Capital Recovery Advisors (CRA) employs a three step fundamental process in the pursuit of the highest net recovery amount possible, generated in the shortest timeframe possible. These three steps are: Research – Negotiate – Settle. The purpose of our detailed research effort is to gather all available information on borrowers and guarantors (the “obligors”), which facilitates our maximum advantage in the negotiation process. Utilized together, these two preceding steps lead to the optimal net settlement amount (net meaning the amount realized after payment of third party expenses) that can be generated in a practical time frame.


At the commencement of our recovery process on each loan, our urgency is directed to research and the compilation of the most complete and comprehensive package of information we can assemble. Our research is conducted with the objective of building an accurate and current financial profile on every obligor. To accomplish this we employ a multistep procedure which includes a thorough review of the original financial information that is available in the files received from our lender clients, both provided by the obligors at loan application and developed throughout the loan servicing process. We verify and update this profile with current information sourced through a variety of online research services to which we subscribe, often expanding our research directly to local recorder websites to reveal additional real property, court, and UCC records. When online resources are insufficient, we routinely employ local title companies to physically extract information otherwise unavailable which may be critical to the recovery process. We may also engage the services of private investigators, forensic accountants and other professional service providers who may add important information and insight.

Each foregoing method, and the decision to move to increasingly intensive research processes, is constantly evaluated for its contribution to the overall settlement process in light of both the size of the subject obligation as well how the intelligence developed at each successive step impacts the expected magnitude and timing of recovery.

When completed, this profile enables us to develop both an initial projection of obligor settlement ability as well as the steps necessary to move the process to a mutual agreement on settlement amount and timing, and, most critically, to a legitimate expectation of performance on an executed settlement agreement.


Obligor negotiations can be as simple as a few conversations that lead to a settlement; or as complex as attendance at settlement conferences, the pursuit of judgments, the exercise of pre- and post-judgment remedies, taking obligor depositions, mediation, etc. Many of these complex steps can be time consuming and expensive, and because our objective is always to obtain the optimal net settlement amount possible, in the shortest amount of time possible, we approach each of these steps only after careful evaluation of the anticipated costs and the associated potential settlement benefit.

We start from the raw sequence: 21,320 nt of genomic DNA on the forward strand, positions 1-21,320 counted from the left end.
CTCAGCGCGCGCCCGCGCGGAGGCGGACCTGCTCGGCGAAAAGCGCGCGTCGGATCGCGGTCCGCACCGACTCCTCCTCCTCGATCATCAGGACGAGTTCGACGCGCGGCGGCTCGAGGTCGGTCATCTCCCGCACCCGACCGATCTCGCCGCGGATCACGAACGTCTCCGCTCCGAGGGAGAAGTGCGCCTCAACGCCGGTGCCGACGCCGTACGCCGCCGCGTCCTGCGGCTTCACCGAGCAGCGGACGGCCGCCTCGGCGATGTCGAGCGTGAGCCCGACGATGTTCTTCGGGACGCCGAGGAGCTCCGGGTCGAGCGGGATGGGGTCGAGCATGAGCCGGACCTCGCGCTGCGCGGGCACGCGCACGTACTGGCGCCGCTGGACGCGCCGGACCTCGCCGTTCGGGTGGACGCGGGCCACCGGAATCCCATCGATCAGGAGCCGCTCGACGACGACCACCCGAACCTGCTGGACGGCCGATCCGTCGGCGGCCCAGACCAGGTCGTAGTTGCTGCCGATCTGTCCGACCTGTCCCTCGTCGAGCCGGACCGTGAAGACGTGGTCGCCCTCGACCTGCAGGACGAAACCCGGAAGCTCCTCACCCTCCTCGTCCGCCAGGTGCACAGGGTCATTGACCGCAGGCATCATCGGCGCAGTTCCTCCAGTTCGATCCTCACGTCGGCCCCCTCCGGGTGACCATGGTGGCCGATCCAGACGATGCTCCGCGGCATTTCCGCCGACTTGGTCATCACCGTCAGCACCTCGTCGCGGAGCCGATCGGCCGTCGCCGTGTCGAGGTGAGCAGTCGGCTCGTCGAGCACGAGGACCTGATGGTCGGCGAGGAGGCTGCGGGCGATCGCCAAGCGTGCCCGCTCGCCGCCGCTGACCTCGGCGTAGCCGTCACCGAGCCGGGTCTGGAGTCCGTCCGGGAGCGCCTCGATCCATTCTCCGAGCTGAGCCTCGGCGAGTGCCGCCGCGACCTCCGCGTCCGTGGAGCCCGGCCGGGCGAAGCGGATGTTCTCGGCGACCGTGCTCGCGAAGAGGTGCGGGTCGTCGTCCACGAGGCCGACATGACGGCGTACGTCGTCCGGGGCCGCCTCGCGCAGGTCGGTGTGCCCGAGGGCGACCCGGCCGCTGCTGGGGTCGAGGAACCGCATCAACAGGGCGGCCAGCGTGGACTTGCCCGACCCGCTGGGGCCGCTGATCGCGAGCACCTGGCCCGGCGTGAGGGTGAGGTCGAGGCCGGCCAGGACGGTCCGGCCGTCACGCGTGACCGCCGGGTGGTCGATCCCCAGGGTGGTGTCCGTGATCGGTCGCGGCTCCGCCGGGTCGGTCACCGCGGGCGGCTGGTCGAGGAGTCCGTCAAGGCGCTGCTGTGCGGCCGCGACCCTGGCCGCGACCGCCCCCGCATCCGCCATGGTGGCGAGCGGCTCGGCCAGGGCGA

When it becomes necessary to engage outside legal counsel, we do so only to ensure compliance with the nuances of law in the particular state where negotiations are centered and as a mechanism to accomplish legal process. In doing so, we achieve the ancillary benefit of impressing upon the obligor that the matter is now “close to home.”

Our expertise is in directly conducting successful obligor negotiations. Consequently we do not engage counsel to negotiate on our behalf and, with rare exceptions, we do not engage counsel on a contingency fee basis. Our in-house counsel evaluates and retains all outside firms and informs them at the outset of our intense fee sensitivity, as well as carefully instructing them in the scope of activities we want them to perform on our behalf. We remain fully engaged in the negotiation and do not allow any engaged third party to take steps which we have not evaluated in detail and then authorized in advance.

By strictly observing this protocol, we remain vitally involved in every negotiation, we apply our proven negotiation expertise to the process, and we limit the costs of outside counsel and other third parties. Of potentially greater importance is that we continually use the specter of each successive, escalating step as an opportunity to invite settlement and routinely bring negotiations to a close much sooner, and at a commensurately reduced cost, than would otherwise be the case if we allowed third parties to “drive” the process.


As negotiations become increasingly complex and protracted, we consistently treat each step of the process as a new opportunity to invite settlement and to internally evaluate the marginal return of the escalation. We emphasize to the obligor (or to the obligor’s counsel) the potential expense and inconvenience this new step will present to them and ask them to seriously consider the option of stopping this expensive and burdensome process and agreeing to a mutually acceptable settlement. If our request is rejected, we then carefully evaluate the costs and time associated with taking the next step, weighing the escalation against the anticipated gain in settlement amount. If after this evaluation we feel the step is warranted, we intensely proceed. If we feel it is not warranted, we will look to other alternatives to extend the negotiations.

The result of this cost-benefit recovery protocol is that we directly evaluate each step and its potential costs and outcome, and we also invite the obligor to perform the same evaluation and consider the benefits of stopping the pain and agreeing to settle. It is our committed adherence to these procedures that leads to both our consistent maximization of the net settlement amount and to our significant reduction of the time required to reach settlement.